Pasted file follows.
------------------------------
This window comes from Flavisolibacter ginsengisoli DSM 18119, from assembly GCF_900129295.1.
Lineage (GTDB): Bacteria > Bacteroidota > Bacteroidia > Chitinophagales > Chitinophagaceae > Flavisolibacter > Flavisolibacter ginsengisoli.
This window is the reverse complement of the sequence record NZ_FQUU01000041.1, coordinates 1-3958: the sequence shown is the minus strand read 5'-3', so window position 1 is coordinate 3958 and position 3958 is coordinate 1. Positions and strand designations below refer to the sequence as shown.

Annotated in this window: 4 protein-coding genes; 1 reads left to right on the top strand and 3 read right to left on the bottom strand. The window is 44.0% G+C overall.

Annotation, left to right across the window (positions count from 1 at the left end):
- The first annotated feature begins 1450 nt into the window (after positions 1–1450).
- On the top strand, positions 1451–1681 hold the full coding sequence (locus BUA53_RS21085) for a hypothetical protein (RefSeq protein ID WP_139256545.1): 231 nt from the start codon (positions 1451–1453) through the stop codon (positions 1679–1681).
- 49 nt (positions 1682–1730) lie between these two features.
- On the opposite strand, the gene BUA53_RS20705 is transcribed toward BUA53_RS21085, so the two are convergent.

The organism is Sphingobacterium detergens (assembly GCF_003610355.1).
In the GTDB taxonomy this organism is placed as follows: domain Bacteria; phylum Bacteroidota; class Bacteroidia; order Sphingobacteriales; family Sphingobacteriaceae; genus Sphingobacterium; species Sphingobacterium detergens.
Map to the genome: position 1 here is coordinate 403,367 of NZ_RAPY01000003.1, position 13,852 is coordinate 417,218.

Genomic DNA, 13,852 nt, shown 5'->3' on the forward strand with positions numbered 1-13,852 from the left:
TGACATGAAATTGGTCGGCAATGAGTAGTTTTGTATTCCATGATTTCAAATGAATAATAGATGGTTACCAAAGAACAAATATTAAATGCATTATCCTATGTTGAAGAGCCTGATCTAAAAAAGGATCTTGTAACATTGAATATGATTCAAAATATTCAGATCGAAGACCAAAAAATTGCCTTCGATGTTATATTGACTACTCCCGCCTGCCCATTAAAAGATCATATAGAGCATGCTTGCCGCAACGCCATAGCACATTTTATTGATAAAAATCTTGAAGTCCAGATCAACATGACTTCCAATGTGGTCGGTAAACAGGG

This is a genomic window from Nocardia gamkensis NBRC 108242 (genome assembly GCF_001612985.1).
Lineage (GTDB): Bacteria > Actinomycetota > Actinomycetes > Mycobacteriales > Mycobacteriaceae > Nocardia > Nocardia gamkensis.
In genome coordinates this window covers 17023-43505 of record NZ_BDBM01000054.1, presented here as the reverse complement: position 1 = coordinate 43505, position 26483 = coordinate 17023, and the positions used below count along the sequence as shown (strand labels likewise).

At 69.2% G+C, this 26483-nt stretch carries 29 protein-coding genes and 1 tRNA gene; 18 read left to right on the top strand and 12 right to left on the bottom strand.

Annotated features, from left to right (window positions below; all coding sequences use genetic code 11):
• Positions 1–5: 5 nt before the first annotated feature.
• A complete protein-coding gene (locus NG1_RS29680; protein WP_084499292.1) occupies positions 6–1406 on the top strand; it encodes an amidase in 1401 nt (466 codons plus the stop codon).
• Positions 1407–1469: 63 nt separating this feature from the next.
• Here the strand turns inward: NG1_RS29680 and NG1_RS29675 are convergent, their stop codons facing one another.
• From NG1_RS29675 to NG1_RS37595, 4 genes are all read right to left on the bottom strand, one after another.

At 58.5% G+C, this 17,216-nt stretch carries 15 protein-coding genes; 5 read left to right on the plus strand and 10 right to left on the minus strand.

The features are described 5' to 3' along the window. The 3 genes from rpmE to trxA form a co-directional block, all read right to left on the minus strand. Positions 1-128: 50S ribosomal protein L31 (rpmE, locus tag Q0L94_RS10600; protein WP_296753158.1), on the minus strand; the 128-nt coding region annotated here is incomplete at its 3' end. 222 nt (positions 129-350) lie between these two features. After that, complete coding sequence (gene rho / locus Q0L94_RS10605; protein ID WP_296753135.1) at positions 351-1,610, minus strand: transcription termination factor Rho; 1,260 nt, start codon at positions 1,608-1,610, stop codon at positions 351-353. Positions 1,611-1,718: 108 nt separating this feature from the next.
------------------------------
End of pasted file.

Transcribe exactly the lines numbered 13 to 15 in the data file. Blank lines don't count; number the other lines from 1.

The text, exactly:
Genomic DNA, 13,852 nt, shown 5'->3' on the forward strand with positions numbered 1-13,852 from the left:
TGACATGAAATTGGTCGGCAATGAGTAGTTTTGTATTCCATGATTTCAAATGAATAATAGATGGTTACCAAAGAACAAATATTAAATGCATTATCCTATGTTGAAGAGCCTGATCTAAAAAAGGATCTTGTAACATTGAATATGATTCAAAATATTCAGATCGAAGACCAAAAAATTGCCTTCGATGTTATATTGACTACTCCCGCCTGCCCATTAAAAGATCATATAGAGCATGCTTGCCGCAACGCCATAGCACATTTTATTGATAAAAATCTTGAAGTCCAGATCAACATGACTTCCAATGTGGTCGGTAAACAGGG

This is a genomic window from Nocardia gamkensis NBRC 108242 (genome assembly GCF_001612985.1).